First may I say please set your questions to Public so other readers can benefit from the response. Also, if you look at my comprehensive answers, they are not short 1 or 2 paragraph quickie replies that anyone can type out in < 5 minutes. Instead I often will ask other colleagues in other specialties for their advice in order to provide you the questioner with a more interdisciplinary perspective. This all takes time. I ask for readers to therefore allow 5-7 days. You will be rewarded with a very detailed response.

Because of the nature of Orthodontic questions, any pictures of the teeth and X-ray images would be very helpful. If you write to me and explain that you have crooked overlapping front teeth can be interpreted in many many ways, and my goal is to provide a specific response that meets your needs.

I hold double specialty credentials. I am Board Certified in Orthodontics and Board Eligible in Dental Public Health. I welcome questions regarding Braces, Invisible Braces, & Invisalign, as well as issues involving combination Cosmetic Dentistry and Orthodontic treatment. Orthodontics alone sometimes is not enough to achieve that perfect smile. Gingival (gum) re-contouring, tooth reshaping, bonding and other services are sometimes needed. I also have substantial experience in the areas of Infection Control and Sterilization in the Dental Environment. My personal websites and are non-commercial for information purposes only and may provide you with some background to more precisely frame your question for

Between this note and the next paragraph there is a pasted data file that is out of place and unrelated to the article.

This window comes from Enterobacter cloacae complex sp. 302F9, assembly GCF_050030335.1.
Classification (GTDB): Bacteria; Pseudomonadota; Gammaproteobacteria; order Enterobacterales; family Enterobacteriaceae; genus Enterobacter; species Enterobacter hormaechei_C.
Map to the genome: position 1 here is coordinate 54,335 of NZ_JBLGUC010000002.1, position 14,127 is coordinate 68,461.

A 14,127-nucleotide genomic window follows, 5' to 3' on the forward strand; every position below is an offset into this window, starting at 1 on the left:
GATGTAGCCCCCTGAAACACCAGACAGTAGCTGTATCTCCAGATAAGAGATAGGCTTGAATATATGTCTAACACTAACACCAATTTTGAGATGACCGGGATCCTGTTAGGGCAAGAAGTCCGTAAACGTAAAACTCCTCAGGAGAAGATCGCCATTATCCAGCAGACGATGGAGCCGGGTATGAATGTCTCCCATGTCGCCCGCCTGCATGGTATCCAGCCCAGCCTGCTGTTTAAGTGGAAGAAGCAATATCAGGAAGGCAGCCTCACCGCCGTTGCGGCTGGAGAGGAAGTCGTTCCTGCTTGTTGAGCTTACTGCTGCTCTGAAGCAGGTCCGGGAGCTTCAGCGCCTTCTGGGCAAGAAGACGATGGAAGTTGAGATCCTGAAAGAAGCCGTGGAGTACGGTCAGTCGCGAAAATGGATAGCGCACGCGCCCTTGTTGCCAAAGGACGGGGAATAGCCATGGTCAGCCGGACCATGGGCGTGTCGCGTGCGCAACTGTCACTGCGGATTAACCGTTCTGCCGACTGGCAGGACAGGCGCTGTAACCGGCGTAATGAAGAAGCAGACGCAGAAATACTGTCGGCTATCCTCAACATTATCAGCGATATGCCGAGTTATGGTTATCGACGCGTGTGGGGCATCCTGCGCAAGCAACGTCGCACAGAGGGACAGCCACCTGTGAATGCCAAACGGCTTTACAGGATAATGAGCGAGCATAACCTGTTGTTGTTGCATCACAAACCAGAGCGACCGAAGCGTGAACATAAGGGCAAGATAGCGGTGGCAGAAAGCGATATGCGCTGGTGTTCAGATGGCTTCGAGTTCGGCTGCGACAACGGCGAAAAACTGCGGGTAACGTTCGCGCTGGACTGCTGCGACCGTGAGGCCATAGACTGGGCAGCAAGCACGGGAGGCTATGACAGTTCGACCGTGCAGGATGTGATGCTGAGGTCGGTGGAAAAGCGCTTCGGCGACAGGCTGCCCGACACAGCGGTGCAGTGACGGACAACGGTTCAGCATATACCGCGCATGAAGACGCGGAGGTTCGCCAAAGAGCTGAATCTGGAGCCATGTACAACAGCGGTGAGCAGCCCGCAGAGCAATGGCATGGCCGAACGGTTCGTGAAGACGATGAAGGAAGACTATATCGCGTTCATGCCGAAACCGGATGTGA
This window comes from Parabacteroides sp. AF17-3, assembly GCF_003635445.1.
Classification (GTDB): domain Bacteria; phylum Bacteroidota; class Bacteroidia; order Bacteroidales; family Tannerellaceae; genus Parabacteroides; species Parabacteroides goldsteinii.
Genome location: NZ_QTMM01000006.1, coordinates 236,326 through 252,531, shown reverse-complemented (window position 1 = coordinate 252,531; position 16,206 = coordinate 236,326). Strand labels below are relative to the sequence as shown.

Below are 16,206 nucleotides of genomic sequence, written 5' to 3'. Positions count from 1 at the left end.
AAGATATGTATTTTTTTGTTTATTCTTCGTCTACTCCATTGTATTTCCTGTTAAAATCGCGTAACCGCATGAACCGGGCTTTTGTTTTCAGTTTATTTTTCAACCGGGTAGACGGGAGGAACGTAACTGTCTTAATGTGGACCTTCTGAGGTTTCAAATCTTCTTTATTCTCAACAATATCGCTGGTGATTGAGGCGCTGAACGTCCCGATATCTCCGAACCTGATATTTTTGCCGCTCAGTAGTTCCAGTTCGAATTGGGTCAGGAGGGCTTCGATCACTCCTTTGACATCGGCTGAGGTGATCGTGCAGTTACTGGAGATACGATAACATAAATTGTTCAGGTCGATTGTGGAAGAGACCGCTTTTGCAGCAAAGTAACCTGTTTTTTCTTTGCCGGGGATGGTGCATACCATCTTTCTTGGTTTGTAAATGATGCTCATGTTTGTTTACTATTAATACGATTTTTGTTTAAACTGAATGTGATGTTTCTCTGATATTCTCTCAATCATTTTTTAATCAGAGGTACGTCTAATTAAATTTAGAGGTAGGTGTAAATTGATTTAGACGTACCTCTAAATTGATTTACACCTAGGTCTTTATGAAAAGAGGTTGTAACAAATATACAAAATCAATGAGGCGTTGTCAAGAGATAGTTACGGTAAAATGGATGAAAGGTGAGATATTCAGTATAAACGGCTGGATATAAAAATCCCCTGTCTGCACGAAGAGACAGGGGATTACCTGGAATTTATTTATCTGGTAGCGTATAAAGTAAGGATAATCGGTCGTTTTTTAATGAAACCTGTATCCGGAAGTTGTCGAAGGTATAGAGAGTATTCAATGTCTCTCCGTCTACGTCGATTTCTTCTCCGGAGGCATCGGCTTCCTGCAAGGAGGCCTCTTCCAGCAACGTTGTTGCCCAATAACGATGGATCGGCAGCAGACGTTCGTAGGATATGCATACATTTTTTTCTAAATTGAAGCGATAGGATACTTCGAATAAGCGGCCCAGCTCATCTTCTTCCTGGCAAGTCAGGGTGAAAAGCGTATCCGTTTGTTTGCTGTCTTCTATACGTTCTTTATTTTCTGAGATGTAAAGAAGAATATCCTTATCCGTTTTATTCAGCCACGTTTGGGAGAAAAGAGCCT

Please allow a week for a reply. I am in full time Private Practice, lecture on occasion, and am involved in many volunteer activities. I am therefore not always able to respond to questions straight away. Your understanding is appreciated.


Board Certified Orthodontist (ABO Diplomate) with over 25 years of Private Practice experience. Second Specialty Certificate in Dental Public Health with research experience at NIH, and Epidemiology Training & Research at Harvard, NIH, and the Centers for Disease Control (CDC) in Atlanta. Postgraduate Masters degree from the Harvard School of Public Health, as well as a Master of Arts Degree in Education.

American Dental Association, American Association of Orthodontists, Academy of General Dentistry, College of Diplomates of the ABO, OSAP - Office Sterilization & Asepsis Procedures Organization, Others

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BS College of William & Mary, DDS Medical College of Virginia, Masters of Public Health (MPH) Degree Harvard School of Public Health. Dental Public Health Specialty Certificate from NIH. Orthodontic Specialty Certificate from University of Rochester Eastman Dental Center. USPHS clinical research experience at NIH, and Epidemiology Training & Research at Harvard, NIH, and the Centers for Disease Control. Fellow of the Academy of General Dentistry (FAGD), and Fully Board Certified Diplomate of the American Board of Orthodontics. Board Eligible in Dental Public Health. Visiting Adjunct Associate Professor at the Meharry Medical College School of Dentistry, Nashville, Tennessee.